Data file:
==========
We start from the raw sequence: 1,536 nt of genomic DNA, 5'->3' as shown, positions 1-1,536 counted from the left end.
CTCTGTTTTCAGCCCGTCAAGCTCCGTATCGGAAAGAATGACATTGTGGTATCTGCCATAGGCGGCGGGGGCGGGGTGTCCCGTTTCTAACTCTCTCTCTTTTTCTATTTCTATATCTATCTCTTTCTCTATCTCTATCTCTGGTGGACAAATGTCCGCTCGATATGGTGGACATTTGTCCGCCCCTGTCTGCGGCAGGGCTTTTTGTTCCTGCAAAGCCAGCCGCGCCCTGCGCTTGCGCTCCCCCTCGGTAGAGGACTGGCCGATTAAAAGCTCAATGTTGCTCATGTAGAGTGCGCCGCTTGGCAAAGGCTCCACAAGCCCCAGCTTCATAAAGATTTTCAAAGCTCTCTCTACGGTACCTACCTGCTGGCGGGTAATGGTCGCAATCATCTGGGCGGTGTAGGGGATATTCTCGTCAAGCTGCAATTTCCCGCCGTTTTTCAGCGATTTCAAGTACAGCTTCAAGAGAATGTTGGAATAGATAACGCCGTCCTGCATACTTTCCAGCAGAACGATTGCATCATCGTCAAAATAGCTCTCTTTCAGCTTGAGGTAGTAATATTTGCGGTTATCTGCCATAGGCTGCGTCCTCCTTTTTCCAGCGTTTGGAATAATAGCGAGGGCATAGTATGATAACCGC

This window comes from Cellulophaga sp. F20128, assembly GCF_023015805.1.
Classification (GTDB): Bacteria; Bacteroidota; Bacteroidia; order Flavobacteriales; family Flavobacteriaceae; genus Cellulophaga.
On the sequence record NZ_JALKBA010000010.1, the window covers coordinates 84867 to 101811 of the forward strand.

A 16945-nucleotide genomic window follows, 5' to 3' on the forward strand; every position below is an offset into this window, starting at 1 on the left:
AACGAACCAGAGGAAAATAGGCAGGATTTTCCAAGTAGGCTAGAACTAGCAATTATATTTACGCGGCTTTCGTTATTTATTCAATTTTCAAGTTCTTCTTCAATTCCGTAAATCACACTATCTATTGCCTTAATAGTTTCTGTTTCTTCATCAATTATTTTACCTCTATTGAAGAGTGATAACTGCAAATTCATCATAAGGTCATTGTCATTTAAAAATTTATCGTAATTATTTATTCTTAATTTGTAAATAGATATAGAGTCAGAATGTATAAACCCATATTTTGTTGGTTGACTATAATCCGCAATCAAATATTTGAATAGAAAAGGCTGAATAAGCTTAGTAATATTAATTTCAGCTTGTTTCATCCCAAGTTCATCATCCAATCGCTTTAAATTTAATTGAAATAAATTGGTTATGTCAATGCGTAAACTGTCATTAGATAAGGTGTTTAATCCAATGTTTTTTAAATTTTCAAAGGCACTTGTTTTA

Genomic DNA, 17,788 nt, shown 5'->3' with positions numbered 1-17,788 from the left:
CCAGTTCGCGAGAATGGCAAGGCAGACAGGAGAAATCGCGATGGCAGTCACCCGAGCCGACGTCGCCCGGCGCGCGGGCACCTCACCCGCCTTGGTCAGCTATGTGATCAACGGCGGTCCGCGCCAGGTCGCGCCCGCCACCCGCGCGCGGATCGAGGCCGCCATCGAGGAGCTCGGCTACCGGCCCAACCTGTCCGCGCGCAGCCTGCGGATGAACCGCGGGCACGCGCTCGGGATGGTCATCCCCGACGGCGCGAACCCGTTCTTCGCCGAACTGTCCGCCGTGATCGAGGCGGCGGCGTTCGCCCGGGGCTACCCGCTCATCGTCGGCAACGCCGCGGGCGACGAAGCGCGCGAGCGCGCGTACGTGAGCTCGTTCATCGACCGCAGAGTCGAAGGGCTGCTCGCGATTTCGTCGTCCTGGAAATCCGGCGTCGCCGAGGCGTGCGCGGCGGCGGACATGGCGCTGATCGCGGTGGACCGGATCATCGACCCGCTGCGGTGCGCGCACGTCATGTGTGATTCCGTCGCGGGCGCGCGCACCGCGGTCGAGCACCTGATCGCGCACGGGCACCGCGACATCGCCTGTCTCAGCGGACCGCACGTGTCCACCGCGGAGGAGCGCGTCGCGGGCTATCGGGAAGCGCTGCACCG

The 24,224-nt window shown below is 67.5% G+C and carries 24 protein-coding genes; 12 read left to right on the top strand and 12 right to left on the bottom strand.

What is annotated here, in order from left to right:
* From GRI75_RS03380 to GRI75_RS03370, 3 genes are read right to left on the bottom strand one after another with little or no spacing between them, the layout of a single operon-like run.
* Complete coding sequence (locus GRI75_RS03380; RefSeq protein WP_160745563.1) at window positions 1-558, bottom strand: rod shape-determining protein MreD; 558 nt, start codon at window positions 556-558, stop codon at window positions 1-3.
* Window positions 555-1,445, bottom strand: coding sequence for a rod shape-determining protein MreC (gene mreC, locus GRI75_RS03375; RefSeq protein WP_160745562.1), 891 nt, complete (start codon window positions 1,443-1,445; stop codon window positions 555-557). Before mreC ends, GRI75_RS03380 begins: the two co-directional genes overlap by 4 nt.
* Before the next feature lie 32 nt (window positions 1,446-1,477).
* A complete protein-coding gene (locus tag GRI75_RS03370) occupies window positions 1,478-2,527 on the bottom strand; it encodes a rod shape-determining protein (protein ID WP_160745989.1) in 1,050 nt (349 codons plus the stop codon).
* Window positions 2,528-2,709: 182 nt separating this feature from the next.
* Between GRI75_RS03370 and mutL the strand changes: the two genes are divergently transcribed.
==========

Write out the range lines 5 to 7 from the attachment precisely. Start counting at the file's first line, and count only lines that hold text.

On the sequence record NZ_JALKBA010000010.1, the window covers coordinates 84867 to 101811 of the forward strand.

A 16945-nucleotide genomic window follows, 5' to 3' on the forward strand; every position below is an offset into this window, starting at 1 on the left:
AACGAACCAGAGGAAAATAGGCAGGATTTTCCAAGTAGGCTAGAACTAGCAATTATATTTACGCGGCTTTCGTTATTTATTCAATTTTCAAGTTCTTCTTCAATTCCGTAAATCACACTATCTATTGCCTTAATAGTTTCTGTTTCTTCATCAATTATTTTACCTCTATTGAAGAGTGATAACTGCAAATTCATCATAAGGTCATTGTCATTTAAAAATTTATCGTAATTATTTATTCTTAATTTGTAAATAGATATAGAGTCAGAATGTATAAACCCATATTTTGTTGGTTGACTATAATCCGCAATCAAATATTTGAATAGAAAAGGCTGAATAAGCTTAGTAATATTAATTTCAGCTTGTTTCATCCCAAGTTCATCATCCAATCGCTTTAAATTTAATTGAAATAAATTGGTTATGTCAATGCGTAAACTGTCATTAGATAAGGTGTTTAATCCAATGTTTTTTAAATTTTCAAAGGCACTTGTTTTA